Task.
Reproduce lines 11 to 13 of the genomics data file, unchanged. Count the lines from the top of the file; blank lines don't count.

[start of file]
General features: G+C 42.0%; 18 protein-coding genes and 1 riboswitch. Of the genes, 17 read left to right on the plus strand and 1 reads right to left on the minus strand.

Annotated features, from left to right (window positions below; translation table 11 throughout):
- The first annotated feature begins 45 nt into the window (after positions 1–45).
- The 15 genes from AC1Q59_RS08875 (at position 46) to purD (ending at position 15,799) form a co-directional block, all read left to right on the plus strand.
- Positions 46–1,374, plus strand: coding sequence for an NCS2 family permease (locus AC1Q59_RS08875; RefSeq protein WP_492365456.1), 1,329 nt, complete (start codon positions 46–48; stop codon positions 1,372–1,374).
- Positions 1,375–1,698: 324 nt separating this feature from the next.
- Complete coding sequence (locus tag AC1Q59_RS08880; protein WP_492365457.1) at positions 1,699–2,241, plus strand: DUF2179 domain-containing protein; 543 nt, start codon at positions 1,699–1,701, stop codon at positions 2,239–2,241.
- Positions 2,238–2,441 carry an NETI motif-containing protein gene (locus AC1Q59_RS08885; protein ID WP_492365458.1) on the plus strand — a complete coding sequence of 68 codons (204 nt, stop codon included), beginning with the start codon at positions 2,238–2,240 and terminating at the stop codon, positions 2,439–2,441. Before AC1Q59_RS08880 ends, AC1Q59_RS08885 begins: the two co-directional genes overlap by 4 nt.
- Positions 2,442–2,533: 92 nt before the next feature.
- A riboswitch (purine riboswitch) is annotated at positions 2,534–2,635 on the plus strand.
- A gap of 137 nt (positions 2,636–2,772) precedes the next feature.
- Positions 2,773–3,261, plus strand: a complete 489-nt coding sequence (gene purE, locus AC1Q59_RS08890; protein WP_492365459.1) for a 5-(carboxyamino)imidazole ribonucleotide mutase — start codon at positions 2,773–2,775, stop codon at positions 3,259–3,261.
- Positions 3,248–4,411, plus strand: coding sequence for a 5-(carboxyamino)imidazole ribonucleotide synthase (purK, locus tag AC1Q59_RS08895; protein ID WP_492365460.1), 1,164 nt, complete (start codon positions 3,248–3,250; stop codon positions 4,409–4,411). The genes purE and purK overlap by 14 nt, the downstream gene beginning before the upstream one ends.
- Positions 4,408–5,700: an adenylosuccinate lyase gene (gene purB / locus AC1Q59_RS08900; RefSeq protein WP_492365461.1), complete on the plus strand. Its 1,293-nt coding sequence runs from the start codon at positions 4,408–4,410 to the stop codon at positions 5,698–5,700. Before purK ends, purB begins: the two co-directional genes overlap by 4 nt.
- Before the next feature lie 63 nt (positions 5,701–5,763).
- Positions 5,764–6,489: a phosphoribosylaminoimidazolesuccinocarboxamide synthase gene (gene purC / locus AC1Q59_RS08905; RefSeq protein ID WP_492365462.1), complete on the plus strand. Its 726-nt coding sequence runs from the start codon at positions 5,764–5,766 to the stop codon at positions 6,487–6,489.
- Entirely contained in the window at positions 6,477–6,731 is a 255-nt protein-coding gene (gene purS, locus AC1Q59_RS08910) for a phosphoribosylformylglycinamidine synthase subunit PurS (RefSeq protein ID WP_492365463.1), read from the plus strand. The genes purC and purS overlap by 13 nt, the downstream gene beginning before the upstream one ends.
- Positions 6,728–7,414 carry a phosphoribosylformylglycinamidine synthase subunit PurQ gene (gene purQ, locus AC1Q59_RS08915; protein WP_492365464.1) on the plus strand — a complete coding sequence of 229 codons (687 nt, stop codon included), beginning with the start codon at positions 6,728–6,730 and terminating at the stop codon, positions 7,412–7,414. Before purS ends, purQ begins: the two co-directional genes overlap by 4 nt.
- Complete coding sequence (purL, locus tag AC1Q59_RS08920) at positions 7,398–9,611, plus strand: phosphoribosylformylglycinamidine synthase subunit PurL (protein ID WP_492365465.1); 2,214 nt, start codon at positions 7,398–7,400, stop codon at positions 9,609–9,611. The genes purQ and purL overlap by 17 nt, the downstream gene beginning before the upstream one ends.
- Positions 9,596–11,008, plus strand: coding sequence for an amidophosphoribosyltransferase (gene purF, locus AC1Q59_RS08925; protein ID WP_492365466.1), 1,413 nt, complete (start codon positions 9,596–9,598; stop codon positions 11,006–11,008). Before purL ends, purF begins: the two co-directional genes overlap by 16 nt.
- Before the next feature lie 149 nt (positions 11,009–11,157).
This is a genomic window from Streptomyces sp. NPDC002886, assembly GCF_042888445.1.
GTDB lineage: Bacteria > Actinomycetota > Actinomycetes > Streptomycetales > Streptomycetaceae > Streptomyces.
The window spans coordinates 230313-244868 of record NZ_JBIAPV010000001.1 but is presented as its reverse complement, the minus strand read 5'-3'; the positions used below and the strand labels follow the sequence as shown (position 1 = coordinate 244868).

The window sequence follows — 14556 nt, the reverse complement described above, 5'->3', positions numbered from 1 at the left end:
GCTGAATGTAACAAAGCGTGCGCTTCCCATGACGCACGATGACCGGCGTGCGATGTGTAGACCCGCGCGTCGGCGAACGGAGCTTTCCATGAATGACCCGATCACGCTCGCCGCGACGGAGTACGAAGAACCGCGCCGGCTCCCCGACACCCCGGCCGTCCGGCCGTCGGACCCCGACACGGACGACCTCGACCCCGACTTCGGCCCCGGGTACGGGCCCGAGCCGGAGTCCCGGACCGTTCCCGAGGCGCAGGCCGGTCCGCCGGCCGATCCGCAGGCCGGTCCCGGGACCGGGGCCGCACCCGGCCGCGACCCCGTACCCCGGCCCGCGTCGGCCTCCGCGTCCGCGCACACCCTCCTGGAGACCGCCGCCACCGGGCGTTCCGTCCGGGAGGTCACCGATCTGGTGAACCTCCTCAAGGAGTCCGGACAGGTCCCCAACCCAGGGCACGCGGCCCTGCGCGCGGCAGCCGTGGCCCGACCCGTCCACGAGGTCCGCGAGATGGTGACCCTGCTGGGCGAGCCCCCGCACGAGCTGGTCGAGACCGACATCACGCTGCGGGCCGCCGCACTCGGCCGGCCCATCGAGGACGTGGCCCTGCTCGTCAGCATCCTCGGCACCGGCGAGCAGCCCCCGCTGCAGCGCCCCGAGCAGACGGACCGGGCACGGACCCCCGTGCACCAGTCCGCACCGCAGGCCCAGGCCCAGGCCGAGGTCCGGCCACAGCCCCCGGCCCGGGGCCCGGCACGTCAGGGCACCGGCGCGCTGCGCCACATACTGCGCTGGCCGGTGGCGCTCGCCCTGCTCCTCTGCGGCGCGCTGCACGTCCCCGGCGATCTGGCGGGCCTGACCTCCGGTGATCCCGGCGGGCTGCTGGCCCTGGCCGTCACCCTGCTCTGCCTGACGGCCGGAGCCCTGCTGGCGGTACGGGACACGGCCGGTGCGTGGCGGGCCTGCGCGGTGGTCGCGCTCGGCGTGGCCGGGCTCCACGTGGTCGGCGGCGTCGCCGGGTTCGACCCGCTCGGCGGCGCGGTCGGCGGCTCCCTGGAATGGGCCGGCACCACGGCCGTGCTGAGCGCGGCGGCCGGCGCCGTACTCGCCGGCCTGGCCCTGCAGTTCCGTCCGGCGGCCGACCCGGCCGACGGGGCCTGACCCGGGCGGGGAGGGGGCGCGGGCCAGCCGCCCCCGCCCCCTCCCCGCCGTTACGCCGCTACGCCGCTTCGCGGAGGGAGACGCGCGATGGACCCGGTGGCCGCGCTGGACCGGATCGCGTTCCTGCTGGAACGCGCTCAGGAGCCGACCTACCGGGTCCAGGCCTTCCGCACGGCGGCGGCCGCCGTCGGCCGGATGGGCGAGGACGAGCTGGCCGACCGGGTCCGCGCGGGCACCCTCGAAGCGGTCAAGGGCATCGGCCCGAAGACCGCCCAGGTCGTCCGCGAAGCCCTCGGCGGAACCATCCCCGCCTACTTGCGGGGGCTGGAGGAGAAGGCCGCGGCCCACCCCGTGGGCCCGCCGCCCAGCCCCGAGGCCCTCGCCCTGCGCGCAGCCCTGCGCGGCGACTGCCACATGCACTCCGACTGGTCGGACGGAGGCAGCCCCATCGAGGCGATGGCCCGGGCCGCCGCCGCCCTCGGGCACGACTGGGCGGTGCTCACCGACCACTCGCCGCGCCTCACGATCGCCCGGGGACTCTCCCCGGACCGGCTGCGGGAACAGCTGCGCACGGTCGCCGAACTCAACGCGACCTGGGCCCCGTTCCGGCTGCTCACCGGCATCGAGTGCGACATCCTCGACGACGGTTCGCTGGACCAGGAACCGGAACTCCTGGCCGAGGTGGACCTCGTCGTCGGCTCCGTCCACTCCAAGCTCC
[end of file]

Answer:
- A gap of 137 nt (positions 2,636–2,772) precedes the next feature.
- Positions 2,773–3,261, plus strand: a complete 489-nt coding sequence (gene purE, locus AC1Q59_RS08890; protein WP_492365459.1) for a 5-(carboxyamino)imidazole ribonucleotide mutase — start codon at positions 2,773–2,775, stop codon at positions 3,259–3,261.
- Positions 3,248–4,411, plus strand: coding sequence for a 5-(carboxyamino)imidazole ribonucleotide synthase (purK, locus tag AC1Q59_RS08895; protein ID WP_492365460.1), 1,164 nt, complete (start codon positions 3,248–3,250; stop codon positions 4,409–4,411). The genes purE and purK overlap by 14 nt, the downstream gene beginning before the upstream one ends.